Taking all this into account, our aim for this blog is to make your life as a student of Chinese just that bit easier. We continuously check the latest blogs, read the latest books, test out the newest apps and attend the conferences on language learning so that you don’t have to. Anything that we find that will help you in your understanding of Chinese language, Chinese cultural we will share. On top of this we will seek to provide anything else that helps our language students as they live in China and study the language, whether that is advice on balancing your time for most effective study, or sharing about the practicalities of renting a flat in China.

Thanks for reading, look out for new articles on a weekly basis, and let us know what you think.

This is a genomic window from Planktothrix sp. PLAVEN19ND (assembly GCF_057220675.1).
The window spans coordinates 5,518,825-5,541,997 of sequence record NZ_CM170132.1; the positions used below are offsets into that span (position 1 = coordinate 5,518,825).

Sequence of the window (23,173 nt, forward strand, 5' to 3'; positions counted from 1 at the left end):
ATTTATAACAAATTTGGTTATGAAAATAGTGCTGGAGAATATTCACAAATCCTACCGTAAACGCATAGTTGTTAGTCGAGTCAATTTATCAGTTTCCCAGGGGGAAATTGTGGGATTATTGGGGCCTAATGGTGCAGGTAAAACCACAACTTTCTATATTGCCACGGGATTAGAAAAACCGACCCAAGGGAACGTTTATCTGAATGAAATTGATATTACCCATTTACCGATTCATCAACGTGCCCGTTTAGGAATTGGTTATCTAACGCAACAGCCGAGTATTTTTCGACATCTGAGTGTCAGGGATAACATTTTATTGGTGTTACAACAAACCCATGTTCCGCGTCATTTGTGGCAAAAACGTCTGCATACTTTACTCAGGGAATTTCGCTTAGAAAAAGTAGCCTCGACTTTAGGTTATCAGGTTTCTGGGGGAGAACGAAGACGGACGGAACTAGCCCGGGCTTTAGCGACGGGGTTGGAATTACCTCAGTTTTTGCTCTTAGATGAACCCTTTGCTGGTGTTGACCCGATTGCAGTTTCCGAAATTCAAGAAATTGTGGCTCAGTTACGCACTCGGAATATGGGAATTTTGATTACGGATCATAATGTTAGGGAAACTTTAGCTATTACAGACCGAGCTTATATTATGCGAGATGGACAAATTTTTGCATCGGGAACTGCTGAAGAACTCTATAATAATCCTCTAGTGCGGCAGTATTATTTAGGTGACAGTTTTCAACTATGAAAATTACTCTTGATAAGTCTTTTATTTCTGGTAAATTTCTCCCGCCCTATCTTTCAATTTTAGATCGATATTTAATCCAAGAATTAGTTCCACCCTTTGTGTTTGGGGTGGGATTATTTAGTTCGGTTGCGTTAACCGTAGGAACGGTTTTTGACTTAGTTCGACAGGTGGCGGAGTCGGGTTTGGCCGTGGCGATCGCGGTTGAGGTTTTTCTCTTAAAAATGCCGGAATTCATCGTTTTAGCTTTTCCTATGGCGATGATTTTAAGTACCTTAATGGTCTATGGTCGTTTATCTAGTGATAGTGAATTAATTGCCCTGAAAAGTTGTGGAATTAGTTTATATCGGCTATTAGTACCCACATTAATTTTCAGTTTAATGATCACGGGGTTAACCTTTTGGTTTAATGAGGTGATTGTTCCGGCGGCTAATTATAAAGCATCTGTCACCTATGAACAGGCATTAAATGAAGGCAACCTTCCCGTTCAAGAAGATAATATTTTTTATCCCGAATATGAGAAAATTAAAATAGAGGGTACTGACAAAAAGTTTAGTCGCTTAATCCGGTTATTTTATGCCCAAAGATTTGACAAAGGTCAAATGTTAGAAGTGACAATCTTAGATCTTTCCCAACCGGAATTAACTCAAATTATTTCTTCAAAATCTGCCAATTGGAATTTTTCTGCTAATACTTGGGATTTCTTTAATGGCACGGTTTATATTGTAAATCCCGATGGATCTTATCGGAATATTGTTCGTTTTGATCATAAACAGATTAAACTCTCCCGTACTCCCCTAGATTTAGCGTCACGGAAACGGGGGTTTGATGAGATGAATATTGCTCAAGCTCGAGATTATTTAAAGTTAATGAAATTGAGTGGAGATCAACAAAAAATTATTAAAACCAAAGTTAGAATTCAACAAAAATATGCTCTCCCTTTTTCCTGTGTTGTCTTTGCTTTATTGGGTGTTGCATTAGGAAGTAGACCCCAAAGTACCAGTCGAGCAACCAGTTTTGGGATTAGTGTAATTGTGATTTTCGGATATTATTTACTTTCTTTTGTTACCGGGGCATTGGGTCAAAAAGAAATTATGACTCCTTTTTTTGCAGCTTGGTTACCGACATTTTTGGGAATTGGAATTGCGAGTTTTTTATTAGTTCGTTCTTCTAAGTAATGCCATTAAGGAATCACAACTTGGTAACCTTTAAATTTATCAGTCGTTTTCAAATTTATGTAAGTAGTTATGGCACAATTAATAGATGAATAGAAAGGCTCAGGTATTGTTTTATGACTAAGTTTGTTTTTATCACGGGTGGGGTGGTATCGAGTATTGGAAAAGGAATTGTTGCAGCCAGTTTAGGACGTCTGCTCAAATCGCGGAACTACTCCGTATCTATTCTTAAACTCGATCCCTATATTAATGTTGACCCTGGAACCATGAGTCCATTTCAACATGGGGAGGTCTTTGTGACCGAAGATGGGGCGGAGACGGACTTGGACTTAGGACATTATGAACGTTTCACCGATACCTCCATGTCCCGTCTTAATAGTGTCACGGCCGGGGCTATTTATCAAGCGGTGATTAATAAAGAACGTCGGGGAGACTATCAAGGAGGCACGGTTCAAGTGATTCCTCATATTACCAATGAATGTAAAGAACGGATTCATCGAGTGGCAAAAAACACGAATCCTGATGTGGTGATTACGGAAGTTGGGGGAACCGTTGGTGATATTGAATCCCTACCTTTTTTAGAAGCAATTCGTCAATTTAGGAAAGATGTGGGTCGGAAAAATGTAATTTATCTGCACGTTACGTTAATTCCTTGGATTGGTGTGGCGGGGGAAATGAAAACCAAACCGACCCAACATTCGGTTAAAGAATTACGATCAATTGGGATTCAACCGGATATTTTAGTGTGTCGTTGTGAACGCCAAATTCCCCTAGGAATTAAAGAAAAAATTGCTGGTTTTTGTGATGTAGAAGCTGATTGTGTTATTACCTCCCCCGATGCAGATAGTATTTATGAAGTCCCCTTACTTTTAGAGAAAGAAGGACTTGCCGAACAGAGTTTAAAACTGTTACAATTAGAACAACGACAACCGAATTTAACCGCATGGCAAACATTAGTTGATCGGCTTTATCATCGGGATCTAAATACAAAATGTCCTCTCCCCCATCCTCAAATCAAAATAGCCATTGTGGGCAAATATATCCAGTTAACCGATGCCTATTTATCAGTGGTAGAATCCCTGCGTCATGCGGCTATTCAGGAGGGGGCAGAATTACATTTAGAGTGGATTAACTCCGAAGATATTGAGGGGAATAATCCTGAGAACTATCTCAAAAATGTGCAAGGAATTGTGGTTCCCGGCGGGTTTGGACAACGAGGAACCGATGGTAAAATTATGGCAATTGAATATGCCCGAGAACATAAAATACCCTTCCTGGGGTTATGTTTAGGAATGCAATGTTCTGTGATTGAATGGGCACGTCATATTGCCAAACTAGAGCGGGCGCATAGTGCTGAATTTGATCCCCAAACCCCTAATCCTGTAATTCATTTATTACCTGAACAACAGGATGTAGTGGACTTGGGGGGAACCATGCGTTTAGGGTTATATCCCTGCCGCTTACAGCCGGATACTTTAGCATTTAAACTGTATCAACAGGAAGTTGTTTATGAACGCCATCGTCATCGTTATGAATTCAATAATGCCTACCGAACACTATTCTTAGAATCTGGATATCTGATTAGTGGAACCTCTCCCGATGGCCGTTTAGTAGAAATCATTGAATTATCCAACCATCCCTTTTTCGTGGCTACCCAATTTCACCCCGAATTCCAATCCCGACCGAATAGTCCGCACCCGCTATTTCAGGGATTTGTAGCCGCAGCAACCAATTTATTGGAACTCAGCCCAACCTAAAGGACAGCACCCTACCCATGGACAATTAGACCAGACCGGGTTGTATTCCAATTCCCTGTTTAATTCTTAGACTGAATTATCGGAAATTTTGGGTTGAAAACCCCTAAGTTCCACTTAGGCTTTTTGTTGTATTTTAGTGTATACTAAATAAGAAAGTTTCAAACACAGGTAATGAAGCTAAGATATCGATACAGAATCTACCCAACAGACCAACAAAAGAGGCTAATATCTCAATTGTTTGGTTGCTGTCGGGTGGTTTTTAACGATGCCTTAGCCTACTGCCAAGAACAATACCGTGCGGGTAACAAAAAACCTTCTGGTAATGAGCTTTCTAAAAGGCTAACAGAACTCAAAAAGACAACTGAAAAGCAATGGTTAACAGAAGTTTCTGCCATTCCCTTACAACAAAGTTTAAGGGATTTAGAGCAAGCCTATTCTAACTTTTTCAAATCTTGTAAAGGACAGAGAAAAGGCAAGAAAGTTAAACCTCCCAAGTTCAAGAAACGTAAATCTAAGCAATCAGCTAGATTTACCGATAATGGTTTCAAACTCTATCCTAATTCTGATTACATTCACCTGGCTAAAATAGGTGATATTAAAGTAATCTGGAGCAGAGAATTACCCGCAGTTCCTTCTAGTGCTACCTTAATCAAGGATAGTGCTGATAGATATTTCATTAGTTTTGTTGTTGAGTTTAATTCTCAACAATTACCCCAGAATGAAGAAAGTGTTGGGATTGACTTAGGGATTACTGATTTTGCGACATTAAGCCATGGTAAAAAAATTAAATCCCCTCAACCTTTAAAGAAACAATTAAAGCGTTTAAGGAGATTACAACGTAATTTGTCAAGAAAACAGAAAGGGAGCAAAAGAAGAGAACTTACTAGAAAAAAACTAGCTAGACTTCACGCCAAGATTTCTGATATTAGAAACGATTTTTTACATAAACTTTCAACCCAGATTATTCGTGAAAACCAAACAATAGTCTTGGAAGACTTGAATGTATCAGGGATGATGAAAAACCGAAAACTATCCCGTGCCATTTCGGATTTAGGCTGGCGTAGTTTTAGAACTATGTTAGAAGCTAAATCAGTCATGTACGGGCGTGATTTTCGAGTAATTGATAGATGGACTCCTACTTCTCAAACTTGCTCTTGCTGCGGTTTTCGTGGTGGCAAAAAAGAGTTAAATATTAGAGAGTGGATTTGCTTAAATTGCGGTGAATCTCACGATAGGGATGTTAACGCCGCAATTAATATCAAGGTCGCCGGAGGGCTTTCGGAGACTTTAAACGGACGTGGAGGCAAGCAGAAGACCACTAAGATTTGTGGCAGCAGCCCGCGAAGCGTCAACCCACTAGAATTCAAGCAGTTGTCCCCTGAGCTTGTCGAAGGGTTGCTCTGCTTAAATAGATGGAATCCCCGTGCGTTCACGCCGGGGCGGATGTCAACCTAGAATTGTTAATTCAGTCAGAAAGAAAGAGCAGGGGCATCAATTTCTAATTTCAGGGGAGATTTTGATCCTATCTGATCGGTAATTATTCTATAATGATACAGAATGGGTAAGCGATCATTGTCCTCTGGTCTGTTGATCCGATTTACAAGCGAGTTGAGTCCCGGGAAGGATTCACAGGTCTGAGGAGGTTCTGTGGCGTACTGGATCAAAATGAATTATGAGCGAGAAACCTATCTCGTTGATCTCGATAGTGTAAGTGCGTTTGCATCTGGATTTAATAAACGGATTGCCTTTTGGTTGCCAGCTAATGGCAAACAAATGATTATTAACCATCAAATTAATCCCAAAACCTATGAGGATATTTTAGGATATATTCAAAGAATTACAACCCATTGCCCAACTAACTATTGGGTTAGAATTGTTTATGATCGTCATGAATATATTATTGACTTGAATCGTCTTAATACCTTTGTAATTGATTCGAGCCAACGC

Study Chinese at our school in Wudaokou www.1on1mandarin.com




Learning from Chinese history

In the west have the phrase: those who do not learn from history are doomed to repeat it. A near Chinese equivalent is 温故而知新 (wēn gù ér zhī xīn) which approximately means that by Reviewing the old we can understand the new.

As mentioned in a previous post, then becoming an effective communicator in Chinese requires developing an understanding of Chinese culture. Our present day communication is always understood within the framework of our past experience. Developing a clear understanding of Chinese history, particularly the history that every Chinese is taught at school is a key step in developing the understanding of what makes up the Chinese sense of self, their values and priorities.

Since attending Chinese school from age 5 is not an option for us, then Laszlo Montgomery’s Chinese history podcasts are a good resource for getting us up to speed. He has already recorded over 100+ podcasts on the history of china, so this is not the resource to go if you are wanting a real quick overview. But for those students who have already done a bit of reading on china, these podcasts add the detail that you might have glossed over, and are able to include the really interesting snippets of history.